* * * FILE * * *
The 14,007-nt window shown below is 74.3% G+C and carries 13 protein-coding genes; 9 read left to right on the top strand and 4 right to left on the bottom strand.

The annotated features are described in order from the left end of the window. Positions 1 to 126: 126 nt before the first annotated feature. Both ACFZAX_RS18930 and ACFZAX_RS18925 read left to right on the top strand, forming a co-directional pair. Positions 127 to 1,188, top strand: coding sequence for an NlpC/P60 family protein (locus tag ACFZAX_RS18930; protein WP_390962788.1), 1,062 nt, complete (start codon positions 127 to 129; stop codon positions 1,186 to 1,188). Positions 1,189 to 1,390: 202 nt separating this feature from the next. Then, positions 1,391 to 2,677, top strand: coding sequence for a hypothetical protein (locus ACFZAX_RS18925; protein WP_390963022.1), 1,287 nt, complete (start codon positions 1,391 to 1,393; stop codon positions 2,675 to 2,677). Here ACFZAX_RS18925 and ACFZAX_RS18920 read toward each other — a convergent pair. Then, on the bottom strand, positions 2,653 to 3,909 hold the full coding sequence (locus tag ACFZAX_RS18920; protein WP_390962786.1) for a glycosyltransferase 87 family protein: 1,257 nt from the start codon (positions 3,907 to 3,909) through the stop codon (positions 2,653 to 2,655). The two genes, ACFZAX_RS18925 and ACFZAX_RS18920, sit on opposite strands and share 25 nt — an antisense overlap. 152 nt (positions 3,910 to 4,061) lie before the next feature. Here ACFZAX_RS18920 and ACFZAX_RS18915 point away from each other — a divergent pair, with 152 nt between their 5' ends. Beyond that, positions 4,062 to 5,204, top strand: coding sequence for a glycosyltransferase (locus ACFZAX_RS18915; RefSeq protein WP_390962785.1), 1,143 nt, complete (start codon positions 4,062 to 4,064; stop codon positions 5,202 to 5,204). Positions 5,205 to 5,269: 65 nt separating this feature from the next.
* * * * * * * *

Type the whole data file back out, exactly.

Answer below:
The 14,007-nt window shown below is 74.3% G+C and carries 13 protein-coding genes; 9 read left to right on the top strand and 4 right to left on the bottom strand.

The annotated features are described in order from the left end of the window. Positions 1 to 126: 126 nt before the first annotated feature. Both ACFZAX_RS18930 and ACFZAX_RS18925 read left to right on the top strand, forming a co-directional pair. Positions 127 to 1,188, top strand: coding sequence for an NlpC/P60 family protein (locus tag ACFZAX_RS18930; protein WP_390962788.1), 1,062 nt, complete (start codon positions 127 to 129; stop codon positions 1,186 to 1,188). Positions 1,189 to 1,390: 202 nt separating this feature from the next. Then, positions 1,391 to 2,677, top strand: coding sequence for a hypothetical protein (locus ACFZAX_RS18925; protein WP_390963022.1), 1,287 nt, complete (start codon positions 1,391 to 1,393; stop codon positions 2,675 to 2,677). Here ACFZAX_RS18925 and ACFZAX_RS18920 read toward each other — a convergent pair. Then, on the bottom strand, positions 2,653 to 3,909 hold the full coding sequence (locus tag ACFZAX_RS18920; protein WP_390962786.1) for a glycosyltransferase 87 family protein: 1,257 nt from the start codon (positions 3,907 to 3,909) through the stop codon (positions 2,653 to 2,655). The two genes, ACFZAX_RS18925 and ACFZAX_RS18920, sit on opposite strands and share 25 nt — an antisense overlap. 152 nt (positions 3,910 to 4,061) lie before the next feature. Here ACFZAX_RS18920 and ACFZAX_RS18915 point away from each other — a divergent pair, with 152 nt between their 5' ends. Beyond that, positions 4,062 to 5,204, top strand: coding sequence for a glycosyltransferase (locus ACFZAX_RS18915; RefSeq protein WP_390962785.1), 1,143 nt, complete (start codon positions 4,062 to 4,064; stop codon positions 5,202 to 5,204). Positions 5,205 to 5,269: 65 nt separating this feature from the next.